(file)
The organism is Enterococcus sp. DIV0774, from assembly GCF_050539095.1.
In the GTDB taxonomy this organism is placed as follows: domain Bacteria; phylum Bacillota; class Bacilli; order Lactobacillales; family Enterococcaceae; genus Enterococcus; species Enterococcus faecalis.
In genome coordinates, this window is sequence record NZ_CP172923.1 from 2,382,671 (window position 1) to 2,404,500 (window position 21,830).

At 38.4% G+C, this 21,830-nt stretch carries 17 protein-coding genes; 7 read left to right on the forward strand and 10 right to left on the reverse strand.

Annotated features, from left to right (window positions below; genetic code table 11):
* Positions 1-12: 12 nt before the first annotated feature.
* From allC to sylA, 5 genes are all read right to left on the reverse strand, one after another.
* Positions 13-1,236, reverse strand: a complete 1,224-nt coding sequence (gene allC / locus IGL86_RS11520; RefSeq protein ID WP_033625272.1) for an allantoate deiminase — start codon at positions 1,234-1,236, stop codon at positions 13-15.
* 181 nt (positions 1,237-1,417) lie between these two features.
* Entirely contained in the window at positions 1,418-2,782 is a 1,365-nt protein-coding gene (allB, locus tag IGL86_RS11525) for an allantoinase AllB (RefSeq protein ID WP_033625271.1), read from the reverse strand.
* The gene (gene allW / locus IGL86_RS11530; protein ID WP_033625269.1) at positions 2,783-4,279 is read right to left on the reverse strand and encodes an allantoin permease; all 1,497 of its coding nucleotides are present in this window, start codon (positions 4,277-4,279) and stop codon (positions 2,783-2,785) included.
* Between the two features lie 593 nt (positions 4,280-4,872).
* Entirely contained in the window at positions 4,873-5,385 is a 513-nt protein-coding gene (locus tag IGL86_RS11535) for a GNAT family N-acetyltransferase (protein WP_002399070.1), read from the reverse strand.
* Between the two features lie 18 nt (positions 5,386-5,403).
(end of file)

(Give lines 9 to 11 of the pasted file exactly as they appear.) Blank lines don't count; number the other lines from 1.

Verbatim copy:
* 181 nt (positions 1,237-1,417) lie between these two features.
* Entirely contained in the window at positions 1,418-2,782 is a 1,365-nt protein-coding gene (allB, locus tag IGL86_RS11525) for an allantoinase AllB (RefSeq protein ID WP_033625271.1), read from the reverse strand.
* The gene (gene allW / locus IGL86_RS11530; protein ID WP_033625269.1) at positions 2,783-4,279 is read right to left on the reverse strand and encodes an allantoin permease; all 1,497 of its coding nucleotides are present in this window, start codon (positions 4,277-4,279) and stop codon (positions 2,783-2,785) included.